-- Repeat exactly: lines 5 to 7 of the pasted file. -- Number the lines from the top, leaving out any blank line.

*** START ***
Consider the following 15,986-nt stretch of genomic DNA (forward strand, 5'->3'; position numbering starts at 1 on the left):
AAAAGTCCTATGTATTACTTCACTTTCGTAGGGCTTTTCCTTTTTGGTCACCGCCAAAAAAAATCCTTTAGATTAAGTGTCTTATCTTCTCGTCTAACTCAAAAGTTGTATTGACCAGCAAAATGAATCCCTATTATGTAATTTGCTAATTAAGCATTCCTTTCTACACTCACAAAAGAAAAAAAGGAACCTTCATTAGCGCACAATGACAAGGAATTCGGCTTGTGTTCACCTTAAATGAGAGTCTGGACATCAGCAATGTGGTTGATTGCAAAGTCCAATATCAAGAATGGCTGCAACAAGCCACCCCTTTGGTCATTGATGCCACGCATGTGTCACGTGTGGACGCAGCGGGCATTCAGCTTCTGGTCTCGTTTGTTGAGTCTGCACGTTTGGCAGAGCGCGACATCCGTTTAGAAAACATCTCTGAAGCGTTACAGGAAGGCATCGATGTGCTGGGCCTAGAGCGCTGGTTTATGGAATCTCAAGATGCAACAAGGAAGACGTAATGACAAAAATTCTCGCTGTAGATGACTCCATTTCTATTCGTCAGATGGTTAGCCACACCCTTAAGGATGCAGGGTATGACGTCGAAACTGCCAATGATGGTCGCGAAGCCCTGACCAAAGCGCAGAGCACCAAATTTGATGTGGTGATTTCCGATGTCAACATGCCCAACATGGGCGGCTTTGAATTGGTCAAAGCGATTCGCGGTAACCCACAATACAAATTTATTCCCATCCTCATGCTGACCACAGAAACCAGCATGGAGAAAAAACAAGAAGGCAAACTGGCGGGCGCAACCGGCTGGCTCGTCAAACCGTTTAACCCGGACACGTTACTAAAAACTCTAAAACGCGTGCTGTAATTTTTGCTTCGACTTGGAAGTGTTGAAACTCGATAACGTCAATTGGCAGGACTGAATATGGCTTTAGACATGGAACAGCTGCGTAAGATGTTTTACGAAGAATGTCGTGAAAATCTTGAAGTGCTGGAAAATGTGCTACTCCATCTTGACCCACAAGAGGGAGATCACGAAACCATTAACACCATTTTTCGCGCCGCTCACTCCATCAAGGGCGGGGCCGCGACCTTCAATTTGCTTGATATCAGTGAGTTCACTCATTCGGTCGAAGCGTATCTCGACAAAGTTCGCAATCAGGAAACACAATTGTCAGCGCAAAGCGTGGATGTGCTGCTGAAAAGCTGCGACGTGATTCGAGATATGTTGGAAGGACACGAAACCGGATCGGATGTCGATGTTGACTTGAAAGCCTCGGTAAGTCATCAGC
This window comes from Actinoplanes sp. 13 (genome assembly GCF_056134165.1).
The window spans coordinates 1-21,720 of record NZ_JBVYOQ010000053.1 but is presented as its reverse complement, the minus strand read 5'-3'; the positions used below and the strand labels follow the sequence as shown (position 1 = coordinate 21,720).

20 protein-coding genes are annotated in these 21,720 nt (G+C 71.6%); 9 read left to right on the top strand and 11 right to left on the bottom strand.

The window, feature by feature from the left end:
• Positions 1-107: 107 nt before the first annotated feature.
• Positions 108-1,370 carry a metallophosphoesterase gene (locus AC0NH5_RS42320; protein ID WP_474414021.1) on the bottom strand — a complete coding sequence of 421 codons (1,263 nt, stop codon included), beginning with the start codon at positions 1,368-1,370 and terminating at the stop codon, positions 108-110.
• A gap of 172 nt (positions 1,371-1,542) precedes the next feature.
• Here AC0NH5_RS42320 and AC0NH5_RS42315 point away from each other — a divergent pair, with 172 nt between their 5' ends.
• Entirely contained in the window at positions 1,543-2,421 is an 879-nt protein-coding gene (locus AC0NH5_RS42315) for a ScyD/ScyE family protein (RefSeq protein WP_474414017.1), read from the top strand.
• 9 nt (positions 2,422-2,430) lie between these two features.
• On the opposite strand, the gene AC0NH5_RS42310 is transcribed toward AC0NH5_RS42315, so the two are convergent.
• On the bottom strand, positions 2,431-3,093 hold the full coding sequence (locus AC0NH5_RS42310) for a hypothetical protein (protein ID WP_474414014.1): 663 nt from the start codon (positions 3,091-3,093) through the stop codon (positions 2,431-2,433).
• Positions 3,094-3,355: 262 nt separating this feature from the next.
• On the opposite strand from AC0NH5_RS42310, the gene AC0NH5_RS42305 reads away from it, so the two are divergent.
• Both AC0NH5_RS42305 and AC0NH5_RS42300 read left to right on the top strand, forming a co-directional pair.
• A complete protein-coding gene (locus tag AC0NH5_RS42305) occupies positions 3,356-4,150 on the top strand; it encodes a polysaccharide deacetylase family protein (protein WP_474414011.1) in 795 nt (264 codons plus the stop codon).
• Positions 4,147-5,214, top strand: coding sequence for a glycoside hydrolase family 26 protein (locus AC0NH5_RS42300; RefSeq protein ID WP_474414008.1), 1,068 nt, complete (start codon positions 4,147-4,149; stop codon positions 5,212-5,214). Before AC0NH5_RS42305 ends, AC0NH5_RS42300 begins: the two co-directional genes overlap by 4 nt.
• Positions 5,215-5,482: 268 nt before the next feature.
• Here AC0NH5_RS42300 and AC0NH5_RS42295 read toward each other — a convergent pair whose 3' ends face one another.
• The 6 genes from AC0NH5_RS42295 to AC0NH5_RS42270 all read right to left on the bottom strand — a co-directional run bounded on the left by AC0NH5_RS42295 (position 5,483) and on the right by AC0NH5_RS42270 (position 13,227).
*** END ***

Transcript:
20 protein-coding genes are annotated in these 21,720 nt (G+C 71.6%); 9 read left to right on the top strand and 11 right to left on the bottom strand.

The window, feature by feature from the left end:
• Positions 1-107: 107 nt before the first annotated feature.